MLS paves way for Toronto team
Major League Soccer has opened the door to an expansion team in Toronto, providing on-again, off-again plans for a stadium are nailed down by the end of the month.
Commissioner Don Garber said the league has done “the hard work” with would-be owner Maple Leaf Sports & Entertainment Ltd., owner of the NHL Leafs and NBA Raptors, and the Canadian Soccer Association, which has done a lot of the donkey work in keeping the stadium plan alive.
Now MLS wants the stadium situation sorted pronto, with Garber looking to have a Toronto team in place in 2007. That works for the Canadian Soccer Association, which needs a showcase soccer-specific stadium to help host the 2007 world under-20 soccer championship.
“There’s not a lot of time to get this building built,” Garber said on a conference call Tuesday in announcing the Oct. 31 deadline to firm up stadium plans. “There’s no reason to wait. We want to know where we stand. But if we wait too long, then all of this drags out. Toronto loses its stadium, loses its team and then ultimately has the potential of not having a good spot to play the (under-20) World Cup.”
Up next, the proposed site at Exhibition Place has to be approved and Toronto City Council has to puts its money where the mayor’s mouth is.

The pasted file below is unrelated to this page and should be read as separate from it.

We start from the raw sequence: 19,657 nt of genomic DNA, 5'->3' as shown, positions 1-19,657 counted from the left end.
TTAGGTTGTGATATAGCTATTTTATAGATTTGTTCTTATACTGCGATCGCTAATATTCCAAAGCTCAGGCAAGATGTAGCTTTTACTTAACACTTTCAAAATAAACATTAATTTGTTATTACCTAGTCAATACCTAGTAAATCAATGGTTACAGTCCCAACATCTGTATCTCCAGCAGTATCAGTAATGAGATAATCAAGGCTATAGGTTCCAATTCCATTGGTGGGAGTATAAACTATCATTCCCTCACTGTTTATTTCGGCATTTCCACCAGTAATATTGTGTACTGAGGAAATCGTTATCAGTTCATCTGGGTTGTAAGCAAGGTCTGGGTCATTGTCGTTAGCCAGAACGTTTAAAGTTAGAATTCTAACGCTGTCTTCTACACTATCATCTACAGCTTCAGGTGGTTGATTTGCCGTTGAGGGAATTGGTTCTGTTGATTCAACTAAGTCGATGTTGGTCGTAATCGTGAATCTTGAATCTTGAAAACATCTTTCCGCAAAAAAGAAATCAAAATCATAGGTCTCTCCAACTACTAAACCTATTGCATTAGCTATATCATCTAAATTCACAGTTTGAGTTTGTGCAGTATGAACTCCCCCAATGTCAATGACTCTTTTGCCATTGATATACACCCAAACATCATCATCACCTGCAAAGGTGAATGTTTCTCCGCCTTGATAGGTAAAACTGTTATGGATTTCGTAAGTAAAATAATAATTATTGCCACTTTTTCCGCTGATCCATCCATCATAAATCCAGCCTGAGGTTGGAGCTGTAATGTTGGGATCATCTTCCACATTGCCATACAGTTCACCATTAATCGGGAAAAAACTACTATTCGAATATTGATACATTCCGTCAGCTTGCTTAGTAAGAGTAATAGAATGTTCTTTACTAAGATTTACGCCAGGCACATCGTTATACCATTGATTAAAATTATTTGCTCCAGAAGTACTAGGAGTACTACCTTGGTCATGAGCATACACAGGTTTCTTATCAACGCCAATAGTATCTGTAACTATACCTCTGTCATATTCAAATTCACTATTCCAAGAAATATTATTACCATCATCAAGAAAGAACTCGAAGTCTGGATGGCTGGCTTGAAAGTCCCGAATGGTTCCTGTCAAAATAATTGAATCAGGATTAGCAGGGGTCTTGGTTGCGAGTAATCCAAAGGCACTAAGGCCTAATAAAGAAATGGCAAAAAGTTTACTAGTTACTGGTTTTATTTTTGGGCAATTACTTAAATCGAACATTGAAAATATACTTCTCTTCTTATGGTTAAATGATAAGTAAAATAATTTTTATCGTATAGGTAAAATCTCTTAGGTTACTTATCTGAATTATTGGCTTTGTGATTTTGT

The Exhibition Place board of governors has to approve the project, and several levels of City Council have to give a green light to $9.5 million in promised funding at meetings that start Oct. 26. As land-owner, the City of Toronto would own the stadium.
If all that happens, MLSE will commit dollars and “we’ll sign on the dotted line for a franchise,” said Richard Peddie, president of MLSE.
Kevan Pipe, chief operating officer of the Canadian Soccer Association, says Garber’s announcement represented a “huge step” forward in the right direction. But he acknowledged there is still work to do.
It is not the first deadline imposed by MLS. Just the most public.
“Don’s been great,” said Peddie. “He gave us a deadline in June, July, August, September, Oct. 1. And I think he’s given us his final deadline. He’s not trying to play brinkmanship. From what I can tell, he’s got other choices.”